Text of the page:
It takes a village to raise a child, and Elmira’s Rachel Clark hopes her hometown community can help her ongoing work to support a Kenyan orphanage when she holds a benefit concert today (Saturday) at Trinity United Church.
The variety show is titled “Until Alone is Over” and will include performances from 50 of Clark’s friends and family, and audiences can expect a show ranging from acoustic duets to solo dance routines. There will also be African jewelry and other items for sale, and all money raised will be sent to Kenya to help ongoing orphanage and community work.
Clark first travelled to Kenya back in 2009, but has returned every year since and made a deep connection with her host family and with the children at the Faraja Children’s Home in Ngong – about 40 minutes outside the capital city of Nairobi.
“Even before I went I had always had a heart to help and I’ve been overwhelmingly blessed,” she said while sitting in her Elmira home.
“I can’t help but have compassion, especially after being there and seeing how they lack the basics. It’s so overwhelming that we can live at such extremes in our world, and it’s not fair.”
After her first trip with the Global Volunteer Network, Clark made the trek in 2010 with two of her friends, and last year she brought a group of nine other Canadians to volunteer at the orphanage and to tour the Kenyan countryside in conjunction with the Waterloo-based Bucket List Travel Adventures.This year, however, Clark will not be making a return to the country she loves so dearly, for several reasons. The trained dancer and actress has been offered a role in the upcoming stage production of Annie – “I can’t perform forever and once you get your foot in the door at a professional theater you want to keep it there” – but she also hopes the money she saves from not travelling will be put to better use by the Kenyan people.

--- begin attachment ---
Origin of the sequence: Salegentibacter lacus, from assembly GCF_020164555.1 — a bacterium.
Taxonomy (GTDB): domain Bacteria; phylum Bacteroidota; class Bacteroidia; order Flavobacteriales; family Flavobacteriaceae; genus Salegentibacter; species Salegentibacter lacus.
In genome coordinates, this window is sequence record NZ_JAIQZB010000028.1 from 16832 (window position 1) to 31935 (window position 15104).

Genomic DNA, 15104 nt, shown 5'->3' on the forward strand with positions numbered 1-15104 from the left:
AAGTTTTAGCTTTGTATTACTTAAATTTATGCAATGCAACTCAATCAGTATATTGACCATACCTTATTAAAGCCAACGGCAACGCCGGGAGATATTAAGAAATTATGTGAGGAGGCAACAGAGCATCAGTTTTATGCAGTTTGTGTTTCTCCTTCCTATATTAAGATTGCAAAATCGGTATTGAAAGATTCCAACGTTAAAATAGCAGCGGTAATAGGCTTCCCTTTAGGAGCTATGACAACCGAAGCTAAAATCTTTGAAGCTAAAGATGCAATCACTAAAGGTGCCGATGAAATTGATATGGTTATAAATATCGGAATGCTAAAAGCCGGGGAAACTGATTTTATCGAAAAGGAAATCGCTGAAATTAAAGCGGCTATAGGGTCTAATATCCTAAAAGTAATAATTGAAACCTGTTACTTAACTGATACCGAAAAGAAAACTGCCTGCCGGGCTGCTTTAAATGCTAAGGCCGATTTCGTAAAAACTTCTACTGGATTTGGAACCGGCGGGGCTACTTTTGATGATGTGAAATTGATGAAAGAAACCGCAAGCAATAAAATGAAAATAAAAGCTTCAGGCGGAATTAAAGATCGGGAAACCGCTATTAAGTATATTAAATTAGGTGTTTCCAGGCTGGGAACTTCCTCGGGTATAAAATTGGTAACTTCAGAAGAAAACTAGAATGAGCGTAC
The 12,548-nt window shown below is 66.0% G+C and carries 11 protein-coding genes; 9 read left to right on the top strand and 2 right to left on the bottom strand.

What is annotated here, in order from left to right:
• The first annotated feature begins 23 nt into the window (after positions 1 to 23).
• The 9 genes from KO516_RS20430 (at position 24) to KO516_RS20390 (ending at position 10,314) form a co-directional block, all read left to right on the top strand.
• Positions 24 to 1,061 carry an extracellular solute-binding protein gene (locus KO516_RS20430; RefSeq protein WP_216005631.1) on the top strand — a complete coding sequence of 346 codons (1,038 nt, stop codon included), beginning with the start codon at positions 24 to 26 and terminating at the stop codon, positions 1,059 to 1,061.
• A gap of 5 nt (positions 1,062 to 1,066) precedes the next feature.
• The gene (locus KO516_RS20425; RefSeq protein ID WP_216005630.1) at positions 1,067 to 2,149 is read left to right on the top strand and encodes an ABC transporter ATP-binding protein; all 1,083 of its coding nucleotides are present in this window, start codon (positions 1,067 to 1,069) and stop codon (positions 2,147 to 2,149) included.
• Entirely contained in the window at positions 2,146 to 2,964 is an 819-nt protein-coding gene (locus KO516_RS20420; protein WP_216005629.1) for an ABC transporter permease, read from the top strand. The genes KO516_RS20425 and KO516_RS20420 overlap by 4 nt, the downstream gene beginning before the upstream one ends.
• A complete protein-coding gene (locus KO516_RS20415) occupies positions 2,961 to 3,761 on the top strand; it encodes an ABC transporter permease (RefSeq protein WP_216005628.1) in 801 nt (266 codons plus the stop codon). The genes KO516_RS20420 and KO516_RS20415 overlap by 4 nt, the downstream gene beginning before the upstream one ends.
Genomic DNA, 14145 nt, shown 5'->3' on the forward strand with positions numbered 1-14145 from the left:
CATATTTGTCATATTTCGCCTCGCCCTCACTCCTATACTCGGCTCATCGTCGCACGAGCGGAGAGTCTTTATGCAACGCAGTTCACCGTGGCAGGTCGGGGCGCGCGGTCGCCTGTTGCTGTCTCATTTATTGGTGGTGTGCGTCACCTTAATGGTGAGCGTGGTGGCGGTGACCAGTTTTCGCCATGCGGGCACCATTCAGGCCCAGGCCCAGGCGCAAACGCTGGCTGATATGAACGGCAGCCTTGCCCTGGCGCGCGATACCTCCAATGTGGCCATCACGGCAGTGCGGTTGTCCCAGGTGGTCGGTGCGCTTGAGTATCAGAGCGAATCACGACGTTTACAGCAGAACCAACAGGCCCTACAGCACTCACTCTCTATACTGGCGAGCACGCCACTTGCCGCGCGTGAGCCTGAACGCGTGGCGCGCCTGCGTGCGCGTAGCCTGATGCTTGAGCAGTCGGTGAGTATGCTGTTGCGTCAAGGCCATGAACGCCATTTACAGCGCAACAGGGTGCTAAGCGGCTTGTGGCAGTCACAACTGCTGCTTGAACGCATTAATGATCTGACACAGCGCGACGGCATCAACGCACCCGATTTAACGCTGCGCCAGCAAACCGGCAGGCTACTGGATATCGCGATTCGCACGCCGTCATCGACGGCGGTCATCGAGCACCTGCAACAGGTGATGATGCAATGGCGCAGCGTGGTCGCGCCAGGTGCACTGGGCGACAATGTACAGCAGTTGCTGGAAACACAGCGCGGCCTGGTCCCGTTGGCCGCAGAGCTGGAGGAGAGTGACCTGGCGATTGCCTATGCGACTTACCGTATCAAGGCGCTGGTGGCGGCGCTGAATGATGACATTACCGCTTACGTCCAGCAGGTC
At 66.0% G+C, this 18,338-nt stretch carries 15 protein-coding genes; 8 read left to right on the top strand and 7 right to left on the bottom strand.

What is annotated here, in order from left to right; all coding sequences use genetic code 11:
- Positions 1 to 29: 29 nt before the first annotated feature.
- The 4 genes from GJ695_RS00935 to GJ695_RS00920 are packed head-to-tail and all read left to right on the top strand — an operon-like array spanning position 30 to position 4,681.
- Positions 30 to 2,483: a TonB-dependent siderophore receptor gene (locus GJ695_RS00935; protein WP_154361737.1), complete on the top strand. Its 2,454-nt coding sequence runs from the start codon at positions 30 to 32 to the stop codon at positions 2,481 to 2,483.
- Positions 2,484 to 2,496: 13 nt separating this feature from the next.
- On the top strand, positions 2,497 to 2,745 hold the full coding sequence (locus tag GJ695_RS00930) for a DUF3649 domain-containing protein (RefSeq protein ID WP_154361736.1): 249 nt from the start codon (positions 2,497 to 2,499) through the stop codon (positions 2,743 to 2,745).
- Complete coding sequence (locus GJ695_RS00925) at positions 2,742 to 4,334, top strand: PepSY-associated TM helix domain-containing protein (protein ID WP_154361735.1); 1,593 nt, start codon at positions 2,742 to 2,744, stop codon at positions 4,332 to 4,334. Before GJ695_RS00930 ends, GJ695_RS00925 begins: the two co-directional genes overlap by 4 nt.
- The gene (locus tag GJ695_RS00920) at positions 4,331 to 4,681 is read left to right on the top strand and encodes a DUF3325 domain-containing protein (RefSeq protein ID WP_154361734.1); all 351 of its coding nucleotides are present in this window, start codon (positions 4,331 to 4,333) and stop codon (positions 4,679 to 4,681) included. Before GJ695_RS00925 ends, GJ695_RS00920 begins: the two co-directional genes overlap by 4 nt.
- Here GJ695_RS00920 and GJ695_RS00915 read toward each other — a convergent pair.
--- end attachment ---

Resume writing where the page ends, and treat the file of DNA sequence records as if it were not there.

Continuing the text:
She is helping her host family build a bigger house so they can accommodate more volunteers from around the world, and she hopes they can convert their existing home into a safe house for street kids or families looking for a fresh start.
This will be Clark’s second benefit concert for her ongoing work in Kenya. The first was in 2008 in preparation for her first trip, and the fact she can now speak personally about the work being done there and show photos of her working with orphans will inspire others to do the same.
“It’s an interesting perspective now, having gone three times,” she said. “They’re going to see pictures of me with the kids and it makes it more tangible.”
Her travels even inspired her cousin, Heather Clark, to write a novel incorporating Rachel’s stories of Kenya. “Chai Tea Sunday” was published earlier this month and Heather will be at the show to read excerpts of the story and to sign copies of the book.
“We went through my journals and pictures and she videotaped me and interviewed me. We kept in touch while I was in Kenya the last two times, and she wrote a book based on some of my experiences there and characters that I’ve come in contact with.
“It’s literally as if she was there. I read the book and thought ‘these are my words’ and it’s still sinking in.”
Never one to sit still for long, Clark has toured the world while working on a cruise ship, and is currently working as a waitress in Waterloo while also teaching Zumba dance classes and working at Reid Woods group home in Elmira – work that she says has helped make her transition from working in Kenya to returning to North America.
She hopes to return to Kenya in the next few years and take her parents with her to show them the work she has done and to teach them about the country she has grown to love so much.
The benefit concert on Apr. 28 will have two show times, 4 p.m. and 7:30 p.m., and admission is $10 for adults, $5 for children and students, or whatever you can. It will be held at Trinity United Church, 21 Arthur St. N. in Elmira and the church is wheelchair accessible and care for young children will also be provided.